Playbills and handbills (the precursor of the modern theatre programme and flier) are a mine of information. Unlike the C20th posters, playbills had much more text on them, detailing cast and crew but also scenes and plot synopses. Plus the types of performance, the way they were advertised and the ticket prices and changing names for parts of the auditorium offer a glimpse of the types of audiences that went to the theatre in the past. The Theatre Collection has nearly 300,000 programmes dating from the late C19th to the C21st. Again, these offer fascinating glimpses of social history in the advertisements, and modern programmes often contain detailed articles on the production and histories of the theatre, company and plays.

Playbill for production of The Battle of Waterloo, Royal Amphitheatre, Westminster Bridge, May 1825. M&M Collection, uncatalogued.


Playbill for variety show at the Shakespeare Theatre of Varieties, Liverpool, c.1950s. M&M Collection, uncatalogued.

Interested in modern audiences? Read Dr Kirsty Sedgman’s ‘Lightning Talk’ at the 2019 Theatre and Touring Symposium at https://uktheatre.org/who-we-are-what-we-do/uk-theatre-blog/audiences-behaving-badly-and-what-we-should-do-about-it/


Design Collections

The Theatre Collection contains named archives of specific designers, such as Julia Trevelyan Oman, Oliver Messel (Personal Archive), Alan Tagg, David Walker, Yolanda Sonnabend, John Elvery and Ralph Adron. We also have a generic design collection, which comprises hundreds of set and costume designs, representing over 100 years of incredible creativity. To search for these, you can use the ‘Production’ search option, or the ‘Advanced Search’ option if you know the designer’s name.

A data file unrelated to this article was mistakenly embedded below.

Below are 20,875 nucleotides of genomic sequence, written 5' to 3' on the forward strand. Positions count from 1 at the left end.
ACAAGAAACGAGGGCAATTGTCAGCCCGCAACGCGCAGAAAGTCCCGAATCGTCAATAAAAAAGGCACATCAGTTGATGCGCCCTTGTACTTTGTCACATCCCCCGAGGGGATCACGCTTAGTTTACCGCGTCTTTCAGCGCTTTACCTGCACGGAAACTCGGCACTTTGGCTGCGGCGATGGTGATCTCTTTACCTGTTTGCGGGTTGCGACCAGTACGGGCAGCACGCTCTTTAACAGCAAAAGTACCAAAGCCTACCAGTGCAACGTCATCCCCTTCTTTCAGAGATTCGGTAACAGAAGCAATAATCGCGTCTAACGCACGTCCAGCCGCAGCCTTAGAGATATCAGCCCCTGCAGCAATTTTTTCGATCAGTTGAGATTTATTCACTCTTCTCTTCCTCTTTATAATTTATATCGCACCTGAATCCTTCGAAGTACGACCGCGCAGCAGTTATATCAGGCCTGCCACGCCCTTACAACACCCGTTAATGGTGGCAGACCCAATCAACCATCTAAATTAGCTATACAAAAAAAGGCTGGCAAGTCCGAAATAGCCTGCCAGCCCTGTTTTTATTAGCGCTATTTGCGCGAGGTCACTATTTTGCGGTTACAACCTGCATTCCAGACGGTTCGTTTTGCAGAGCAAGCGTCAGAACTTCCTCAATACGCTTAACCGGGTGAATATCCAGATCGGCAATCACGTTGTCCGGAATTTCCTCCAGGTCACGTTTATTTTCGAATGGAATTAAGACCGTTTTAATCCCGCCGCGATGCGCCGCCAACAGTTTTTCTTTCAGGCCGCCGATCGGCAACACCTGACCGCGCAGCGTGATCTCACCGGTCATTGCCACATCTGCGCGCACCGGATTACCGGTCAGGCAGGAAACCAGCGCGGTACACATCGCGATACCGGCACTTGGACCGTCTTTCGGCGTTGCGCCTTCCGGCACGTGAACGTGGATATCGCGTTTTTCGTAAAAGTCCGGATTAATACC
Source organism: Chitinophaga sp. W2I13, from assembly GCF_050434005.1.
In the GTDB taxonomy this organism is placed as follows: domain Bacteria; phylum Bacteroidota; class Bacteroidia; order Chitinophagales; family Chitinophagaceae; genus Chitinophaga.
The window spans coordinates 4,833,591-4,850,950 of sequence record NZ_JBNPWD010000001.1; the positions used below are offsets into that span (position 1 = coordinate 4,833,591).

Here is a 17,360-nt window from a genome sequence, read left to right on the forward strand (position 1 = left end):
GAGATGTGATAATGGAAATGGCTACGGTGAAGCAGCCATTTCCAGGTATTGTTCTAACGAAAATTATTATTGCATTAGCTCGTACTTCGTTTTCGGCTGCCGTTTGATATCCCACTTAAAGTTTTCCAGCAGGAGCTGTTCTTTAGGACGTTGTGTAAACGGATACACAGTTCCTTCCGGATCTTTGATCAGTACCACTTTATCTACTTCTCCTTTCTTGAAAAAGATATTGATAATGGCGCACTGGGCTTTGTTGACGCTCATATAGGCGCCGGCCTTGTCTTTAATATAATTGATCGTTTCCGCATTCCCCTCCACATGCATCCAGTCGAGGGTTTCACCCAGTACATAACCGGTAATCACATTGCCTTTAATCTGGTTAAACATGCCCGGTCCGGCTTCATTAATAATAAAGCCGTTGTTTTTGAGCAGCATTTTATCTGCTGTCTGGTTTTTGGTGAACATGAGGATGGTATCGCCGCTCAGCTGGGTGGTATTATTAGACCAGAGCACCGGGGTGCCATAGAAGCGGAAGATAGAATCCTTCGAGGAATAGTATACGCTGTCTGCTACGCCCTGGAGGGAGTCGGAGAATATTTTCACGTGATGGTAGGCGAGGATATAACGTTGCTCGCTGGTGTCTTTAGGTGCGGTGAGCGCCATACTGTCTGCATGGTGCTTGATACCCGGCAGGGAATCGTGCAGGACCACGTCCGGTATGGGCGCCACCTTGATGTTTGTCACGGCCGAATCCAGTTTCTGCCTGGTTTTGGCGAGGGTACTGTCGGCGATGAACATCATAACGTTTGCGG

Costume design for Priscilla the Goose, in Mother Goose, by John Elvery. Bristol Old Vic, 1985.

Julia Trevelyan Oman Archive

Julia Trevelyan Oman CBE (1930-2003) was one of the most celebrated theatre, television, ballet and opera designers of the second half of the C20th. She was noted for her attention to historical detail in productions such as Brief Lives (1967, Hampstead Theatre Club and later productions), La Boheme (Royal Opera, Covent Garden, 1974) and Enigma Variations (Royal Ballet, Covent Garden,1968). Her personal archive covers her entire career and includes her original designs with research files, technical drawings and plans, research photographs, production photographs, correspondence and fabric swatches.

Colour range for ladies costume dress fabrics, La Boheme, Royal Opera House, 1973. JTO/25/51/53.
Costume concept for ‘Mimi’, La Boheme, Royal Opera House, 1974. JTO/25/50/15.

Oliver Messel Archive

Oliver Messel was one of the most famous designers of the first half of the C20th, as well as being one of the ‘Bright Young Things’ of the inter-war period. His archive reflects, among other things, his professional achievements as well as his friendships, his architectural designs undertaken when living in Barbados and his wartime work for the Camouflage Unit. His first professional commissions were to design masks for Diaghilev’s Ballets Russes production of Zephyr et Flore and for one of C.B. Cochran’s Revues. Among his stage and screen credits were the costume designs for the films The Scarlet Pimpernel, Romeo and Juliet, Caesar and Cleopatra and the set design for Suddenly Last Summer (for which he was nominated for an Oscar), as well as the 1946 production of the ballet The Sleeping Beauty. More information and links to the Messel catalogue are here.

Have a look at our Exploring the Oliver Messel Archive pages, which include an illustrated biography, an opportunity to explore our 2018-19 exhibition Wake Up and Dream (including the audio installation The Caviar Outlook) and a link to watch I Went to a Marvellous Party a performance and installation by Tom Marshman, inspired by the Oliver Messel Archive.


Interested in photography? Take a look at the John Vickers Archive